Friday, February 15, 2019
The skye times mobile

Payment surcharges on credit and debit cards have been banned from Saturday 13 January, say Highland Council.

A payment surcharge is when traders impose a charge on customers for making a payment.

An amendment was made to the Consumer Rights (Payment Surcharges) Regulations 2012, meaning that businesses cannot impose any surcharge for using consumer credit, debit or charge cards; similar payment methods that are not card-based (such as mobile phone based payment methods) and electronic payment services (such as Paypal.)

The ban on surcharges applies to all payments made by the methods of payments listed above, whether or not they are in relation to a contract.  It covers not only payments for goods and services, but also taxes, charitable donations and other types of payment.

Payment surcharges are still permitted in relation to other methods of payment, for example payments made by: cash, cheques, standing orders or direct debits. The consumer should not pay more than it costs the business to process the method of payment prescribed and any surcharge should reflect the actual cost to the individual business for processing the payment. If a lawful surcharge is to be applied, the consumer must be made aware of it very early in the buying to process to ensure they are not misled about the total price they will pay.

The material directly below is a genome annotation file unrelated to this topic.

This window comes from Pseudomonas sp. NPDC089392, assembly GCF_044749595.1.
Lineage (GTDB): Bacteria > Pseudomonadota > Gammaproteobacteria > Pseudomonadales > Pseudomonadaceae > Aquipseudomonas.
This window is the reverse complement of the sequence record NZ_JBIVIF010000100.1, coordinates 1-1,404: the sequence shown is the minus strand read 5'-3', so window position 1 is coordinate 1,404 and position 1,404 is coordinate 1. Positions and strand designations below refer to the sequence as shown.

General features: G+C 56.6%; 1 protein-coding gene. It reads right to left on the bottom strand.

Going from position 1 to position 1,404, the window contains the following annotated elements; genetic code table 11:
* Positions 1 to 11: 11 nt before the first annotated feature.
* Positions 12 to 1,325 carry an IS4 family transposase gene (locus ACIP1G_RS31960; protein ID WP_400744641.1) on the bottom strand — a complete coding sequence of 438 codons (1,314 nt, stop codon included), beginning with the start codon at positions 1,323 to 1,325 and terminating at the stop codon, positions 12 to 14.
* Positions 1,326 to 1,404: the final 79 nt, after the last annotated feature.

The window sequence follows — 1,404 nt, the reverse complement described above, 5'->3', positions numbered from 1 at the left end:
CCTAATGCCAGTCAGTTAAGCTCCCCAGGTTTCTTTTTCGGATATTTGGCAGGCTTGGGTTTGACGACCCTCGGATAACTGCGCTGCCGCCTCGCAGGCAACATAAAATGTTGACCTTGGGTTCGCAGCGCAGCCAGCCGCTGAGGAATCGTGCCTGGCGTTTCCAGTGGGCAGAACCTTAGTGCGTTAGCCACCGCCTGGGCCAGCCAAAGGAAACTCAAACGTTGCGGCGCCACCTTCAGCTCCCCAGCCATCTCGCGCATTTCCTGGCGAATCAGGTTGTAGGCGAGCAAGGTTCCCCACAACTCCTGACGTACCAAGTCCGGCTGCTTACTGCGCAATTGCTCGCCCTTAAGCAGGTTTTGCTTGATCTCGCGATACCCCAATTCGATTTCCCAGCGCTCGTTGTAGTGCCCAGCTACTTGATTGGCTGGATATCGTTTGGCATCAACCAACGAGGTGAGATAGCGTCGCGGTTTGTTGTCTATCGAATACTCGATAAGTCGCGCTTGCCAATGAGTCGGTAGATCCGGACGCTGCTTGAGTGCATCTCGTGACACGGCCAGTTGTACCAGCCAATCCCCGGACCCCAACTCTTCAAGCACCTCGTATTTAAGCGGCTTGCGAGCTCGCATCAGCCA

David MacKenzie, Trading Standards Manager at Highland Council explains: “All sorts of purchases that consumers make on a regular basis are covered by the new ban on surcharges. Buying a flight online, paying for a software download, joining a gym and booking concert tickets are typical examples but the list of possibilities is endless really. Consumers should look out and make sure there are not hit with an illegal surcharge.”

Consumers are entitled to seek redress if asked for a payment surcharge that is banned or is more than allowed by the Regulations. If the fee has not yet been paid, then the trader cannot make the consumer pay it; if it has been paid, it must be refunded.

Protection can also extend to business buyers in that if a sole trader is buying for a business but using a personal credit card, then the above rules still apply. The ban on surcharges does not, however, apply to commercial debit or credit cards, i.e those used by registered companies.

 

 

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